Long Bay Gaol, undated. The last 9 NSW executions, between 1917 and 1939, took place at this gaol. 
(Courtesy of Randwick Library & Information Services)

One hundred years ago opinion was sharply divided in NSW on the merits of capital punishment. It was either a deterrent to crime, as many conservatives believed or a “relict of barbarism”, as one Labor politician proclaimed. Despite these polarised attitudes, hanging was falling into disuse in early 20th century NSW, as was the case in other Australian states. Why then were a handful of offenders executed, when their crimes seemed no worse than those who received gaol sentences?

The seminar is followed by morning tea. All are welcome.

Cost: FREE - $0
Time: 10.30am - 11.30am
Contact: For more information call Jane on 02 9314 4888.

Find out more about Pauline Curby and Download Chapter 1 of her book, Randwick, for free on the Randwick City Council Library page.

To celebrate Randwick City Council's 150th anniversary, Council commissioned professional historian, Pauline Curby, to write a fully referenced, illustrated, comprehensive new history of Randwick.

The 406 page hardcover book celebrates the history of one of New South Wales' oldest local government areas and tells the story of the diverse range of people who live in this scenic part of Sydney. Indigenous Australians, Anglo-Celtic Australians and more recent migrants all feature in its pages, as do jockeys, surf lifesavers, bodgies and widgies. Social problems such as the care of neglected children and the issues of crime and punishment, drinking and gambling are also part of the rich tapestry of this history.

Sunday, July 8, 2012

Issue 11; Jul-Aug 2012 is now available!

Fashion photography, early film clips and our 1858 “champion of Australia”: Issue 11 of Inside History is fresh off the press!

Inside History is a bi-monthly magazine for people who are passionate about Australia and New Zealand’s history and heritage. In our July–August edition:
  • Ever wondered if your family was on film or radio? We show you how to find out where
  • It’s the 70th anniversary of the Battle of Milne Bay. Read about it from a pilot who was there 
  • Our experts show how to preserve your audio records 
  • Read about the influence fashion and photography had on our ancestors’ lives 
  • Discover who is the dashing gentleman gracing our cover 
  • Copyright and your genealogy: find out who owns what 
  • Plus reveal your top 10 history books!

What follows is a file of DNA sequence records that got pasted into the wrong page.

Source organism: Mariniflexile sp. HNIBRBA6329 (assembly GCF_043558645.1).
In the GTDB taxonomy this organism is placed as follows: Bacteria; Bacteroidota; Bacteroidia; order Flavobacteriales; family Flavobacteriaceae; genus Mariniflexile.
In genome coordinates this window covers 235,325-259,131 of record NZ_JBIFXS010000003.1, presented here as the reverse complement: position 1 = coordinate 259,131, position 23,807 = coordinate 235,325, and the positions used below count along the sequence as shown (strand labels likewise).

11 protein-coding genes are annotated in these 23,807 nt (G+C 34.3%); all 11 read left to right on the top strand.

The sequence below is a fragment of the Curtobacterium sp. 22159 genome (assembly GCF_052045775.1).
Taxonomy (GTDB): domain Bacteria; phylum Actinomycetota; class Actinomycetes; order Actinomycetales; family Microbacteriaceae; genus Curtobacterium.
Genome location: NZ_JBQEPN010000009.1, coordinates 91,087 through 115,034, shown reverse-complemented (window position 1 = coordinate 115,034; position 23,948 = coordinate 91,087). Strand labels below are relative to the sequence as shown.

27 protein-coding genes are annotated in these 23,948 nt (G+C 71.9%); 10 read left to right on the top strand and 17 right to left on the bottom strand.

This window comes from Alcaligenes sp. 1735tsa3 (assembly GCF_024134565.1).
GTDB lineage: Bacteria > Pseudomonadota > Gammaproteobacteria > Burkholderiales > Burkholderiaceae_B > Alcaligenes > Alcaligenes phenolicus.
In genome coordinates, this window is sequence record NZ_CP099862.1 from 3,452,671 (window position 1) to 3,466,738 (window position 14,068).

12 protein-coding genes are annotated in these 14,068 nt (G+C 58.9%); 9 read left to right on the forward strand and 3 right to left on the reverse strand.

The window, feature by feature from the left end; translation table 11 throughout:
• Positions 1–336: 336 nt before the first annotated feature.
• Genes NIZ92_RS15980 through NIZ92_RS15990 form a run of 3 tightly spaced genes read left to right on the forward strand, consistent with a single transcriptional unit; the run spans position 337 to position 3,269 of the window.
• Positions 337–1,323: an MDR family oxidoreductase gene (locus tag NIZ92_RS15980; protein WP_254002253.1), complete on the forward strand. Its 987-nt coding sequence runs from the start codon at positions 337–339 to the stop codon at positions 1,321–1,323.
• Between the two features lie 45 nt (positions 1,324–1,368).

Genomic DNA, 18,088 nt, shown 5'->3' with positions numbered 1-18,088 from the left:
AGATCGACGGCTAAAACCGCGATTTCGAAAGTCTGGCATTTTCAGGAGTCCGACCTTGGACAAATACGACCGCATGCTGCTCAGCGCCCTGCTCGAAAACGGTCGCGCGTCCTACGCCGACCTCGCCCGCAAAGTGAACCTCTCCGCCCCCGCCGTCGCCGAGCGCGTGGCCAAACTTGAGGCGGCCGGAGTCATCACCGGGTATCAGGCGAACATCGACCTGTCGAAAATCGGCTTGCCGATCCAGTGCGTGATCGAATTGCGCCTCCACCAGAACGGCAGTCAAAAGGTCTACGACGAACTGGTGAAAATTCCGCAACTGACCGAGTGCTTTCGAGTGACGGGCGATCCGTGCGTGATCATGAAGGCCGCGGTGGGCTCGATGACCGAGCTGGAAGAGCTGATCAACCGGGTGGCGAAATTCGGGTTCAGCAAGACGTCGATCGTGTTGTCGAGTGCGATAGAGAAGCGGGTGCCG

And much more – in fact, 76 pages of terrific features, practical information on genealogy, chances to network with other family historians, and book and app reviews. On sale now online - click here to buy!

Issue 11 will be available in newsagents nationally by July 13 - click here to see where. You can also request us at your local newsagent, and we'll make sure that our next Issue 12; Sep-Oct 2012 is sent there for you!

Authors to look out for in Issue 11:

Travel Journalist :: Teresa Cannon
Author :: Hazel Edwards @muirmoir
Journalist :: Miranda Farrell
Historian :: Michael Flynn
Journalist :: Paula Grunseit @PaulaGrunseit
Australian genealogist :: Barbara Hall @IrishWattle
Australian genealogist :: Shauna Hicks @HicksShauna
Military Historian :: Michael Martin @RegimentalBooks
National Archives of Australia :: Elizabeth Masters @NationalArchivesAus
Australian genealogist :: Merrill O’Donnell @1891Women
Intern Journalist :: Pristine Ong
Australian genealogist :: Annie Payne @annie_histheart
SLNSW Curator :: Margot Riley @statelibrarynsw
Journalist :: Emma Sutcliffe @littleriveremma
Intern Journalist :: Sarah Trevor
New Zealand genealogist :: Mark Webster @macnzMark
University of New England historian :: Janis Wilton

For more information please contact: 
Cassie Mercer, Inside History magazine
phone: 02 9590 9600 | email:

Have a sneak peak inside our new magazine; Issue 11; Jul-Aug 2012.

Tuesday, July 3, 2012

Graphing Trove - Papers Past newspapers

Firstly, we have to say thank you to Tim Sherratt for building QueryPic. What is Querypic you ask? It builds a graph to display how your research keyword appeared in Australian and New Zealand papers over time.

QueryPic accesses data from either Trove [Australia] or Papers Past [NZ].

You can also explore the results of your query in more detail by clicking on any point of the graph and you'll you being given a list of the first 20 matching articles. We've found it a very useful way of summarising our research in old newspapers. For example, in a conversation with NZ History, we saw how powerful the system can be in describing the buzz in society around a certain subject or event. Gallipoli was chosen and produced the graph below.

You can see the spike in discussion of Gallipoli during WW1 but what was even more interesting were the two smaller spikes in the 1800s, probably showing the 1953-56 Crimean War and 1877-78 Russio-Turkish war, and the rate at which the mentions of Gallipoli dropped away after the war.

We can't recommend enough that you use Trove and Papers Past as two of your primary family history research tools. They are our first port of call for Australian and New Zealand research respectively. Find out more at:

Papers Past has 74 publications from 1839 to 1945 in it's online collection and Trove Australia is continuously adding new publications to its collection - click here for more info.

Get updates on Tim Sherratt's work on twitter at @wragge and on his blog - - I'm sure there's more in the pipeline that makes history even more fun!

Monday, July 2, 2012

Oral History :: Stolen Generations Testimonies

The personal oral histories of 50 Australian Stolen Generations survivors will be preserved for future generations with the State Library of NSW confirmed as the new custodian of Stolen Generations Testimonies.

“As a memory institution the State Library is honored to be hosting this remarkable site and providing a living home for these stories, which will be available to current and future generations.” NSW State Librarian Alex Byrne,

It's National NAIDOC Week from today to July 8. To find the events near you and celebrate the first Australians, got to the NAIDOC website.

The first NAIDOC poster was created in 1972 - 40 years ago, go to the gallery to see the history.
Are you looking for more information on Indigenous family history? Here are some useful guides from the nation's libraries: